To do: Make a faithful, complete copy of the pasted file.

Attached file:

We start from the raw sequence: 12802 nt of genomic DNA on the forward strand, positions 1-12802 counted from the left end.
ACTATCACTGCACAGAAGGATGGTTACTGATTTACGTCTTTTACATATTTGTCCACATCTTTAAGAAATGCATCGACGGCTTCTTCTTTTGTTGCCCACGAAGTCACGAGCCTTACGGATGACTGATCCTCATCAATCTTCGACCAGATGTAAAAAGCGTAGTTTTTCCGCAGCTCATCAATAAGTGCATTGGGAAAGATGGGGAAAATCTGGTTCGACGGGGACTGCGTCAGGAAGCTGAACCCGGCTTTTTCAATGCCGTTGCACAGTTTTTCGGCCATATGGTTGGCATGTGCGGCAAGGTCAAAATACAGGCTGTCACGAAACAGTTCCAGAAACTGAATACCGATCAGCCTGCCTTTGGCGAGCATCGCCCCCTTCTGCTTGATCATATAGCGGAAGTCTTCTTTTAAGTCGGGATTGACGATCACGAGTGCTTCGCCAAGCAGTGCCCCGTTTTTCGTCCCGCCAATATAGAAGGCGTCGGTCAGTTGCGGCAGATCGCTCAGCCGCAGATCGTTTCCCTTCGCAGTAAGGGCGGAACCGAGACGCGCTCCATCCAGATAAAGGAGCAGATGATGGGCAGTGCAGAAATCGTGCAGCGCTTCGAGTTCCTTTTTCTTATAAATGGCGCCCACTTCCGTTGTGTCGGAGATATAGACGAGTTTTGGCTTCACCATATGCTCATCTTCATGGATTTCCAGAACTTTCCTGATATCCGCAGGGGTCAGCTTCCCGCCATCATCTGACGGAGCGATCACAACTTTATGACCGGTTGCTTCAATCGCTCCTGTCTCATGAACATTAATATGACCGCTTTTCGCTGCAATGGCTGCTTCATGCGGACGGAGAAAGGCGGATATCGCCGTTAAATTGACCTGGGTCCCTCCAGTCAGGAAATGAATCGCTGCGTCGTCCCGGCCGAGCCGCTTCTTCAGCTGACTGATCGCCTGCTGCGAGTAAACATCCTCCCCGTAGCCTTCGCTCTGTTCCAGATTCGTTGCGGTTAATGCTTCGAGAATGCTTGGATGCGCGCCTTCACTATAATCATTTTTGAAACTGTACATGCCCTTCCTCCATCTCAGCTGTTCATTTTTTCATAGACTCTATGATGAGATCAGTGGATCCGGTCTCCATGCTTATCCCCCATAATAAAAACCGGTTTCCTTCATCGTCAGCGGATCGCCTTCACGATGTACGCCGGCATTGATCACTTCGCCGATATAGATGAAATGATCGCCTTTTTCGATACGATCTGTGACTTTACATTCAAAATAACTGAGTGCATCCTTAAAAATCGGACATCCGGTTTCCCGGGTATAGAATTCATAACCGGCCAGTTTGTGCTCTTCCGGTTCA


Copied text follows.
We start from the raw sequence: 12802 nt of genomic DNA on the forward strand, positions 1-12802 counted from the left end.
ACTATCACTGCACAGAAGGATGGTTACTGATTTACGTCTTTTACATATTTGTCCACATCTTTAAGAAATGCATCGACGGCTTCTTCTTTTGTTGCCCACGAAGTCACGAGCCTTACGGATGACTGATCCTCATCAATCTTCGACCAGATGTAAAAAGCGTAGTTTTTCCGCAGCTCATCAATAAGTGCATTGGGAAAGATGGGGAAAATCTGGTTCGACGGGGACTGCGTCAGGAAGCTGAACCCGGCTTTTTCAATGCCGTTGCACAGTTTTTCGGCCATATGGTTGGCATGTGCGGCAAGGTCAAAATACAGGCTGTCACGAAACAGTTCCAGAAACTGAATACCGATCAGCCTGCCTTTGGCGAGCATCGCCCCCTTCTGCTTGATCATATAGCGGAAGTCTTCTTTTAAGTCGGGATTGACGATCACGAGTGCTTCGCCAAGCAGTGCCCCGTTTTTCGTCCCGCCAATATAGAAGGCGTCGGTCAGTTGCGGCAGATCGCTCAGCCGCAGATCGTTTCCCTTCGCAGTAAGGGCGGAACCGAGACGCGCTCCATCCAGATAAAGGAGCAGATGATGGGCAGTGCAGAAATCGTGCAGCGCTTCGAGTTCCTTTTTCTTATAAATGGCGCCCACTTCCGTTGTGTCGGAGATATAGACGAGTTTTGGCTTCACCATATGCTCATCTTCATGGATTTCCAGAACTTTCCTGATATCCGCAGGGGTCAGCTTCCCGCCATCATCTGACGGAGCGATCACAACTTTATGACCGGTTGCTTCAATCGCTCCTGTCTCATGAACATTAATATGACCGCTTTTCGCTGCAATGGCTGCTTCATGCGGACGGAGAAAGGCGGATATCGCCGTTAAATTGACCTGGGTCCCTCCAGTCAGGAAATGAATCGCTGCGTCGTCCCGGCCGAGCCGCTTCTTCAGCTGACTGATCGCCTGCTGCGAGTAAACATCCTCCCCGTAGCCTTCGCTCTGTTCCAGATTCGTTGCGGTTAATGCTTCGAGAATGCTTGGATGCGCGCCTTCACTATAATCATTTTTGAAACTGTACATGCCCTTCCTCCATCTCAGCTGTTCATTTTTTCATAGACTCTATGATGAGATCAGTGGATCCGGTCTCCATGCTTATCCCCCATAATAAAAACCGGTTTCCTTCATCGTCAGCGGATCGCCTTCACGATGTACGCCGGCATTGATCACTTCGCCGATATAGATGAAATGATCGCCTTTTTCGATACGATCTGTGACTTTACATTCAAAATAACTGAGTGCATCCTTAAAAATCGGACATCCGGTTTCCCGGGTATAGAATTCATAACCGGCCAGTTTGTGCTCTTCCGGTTCA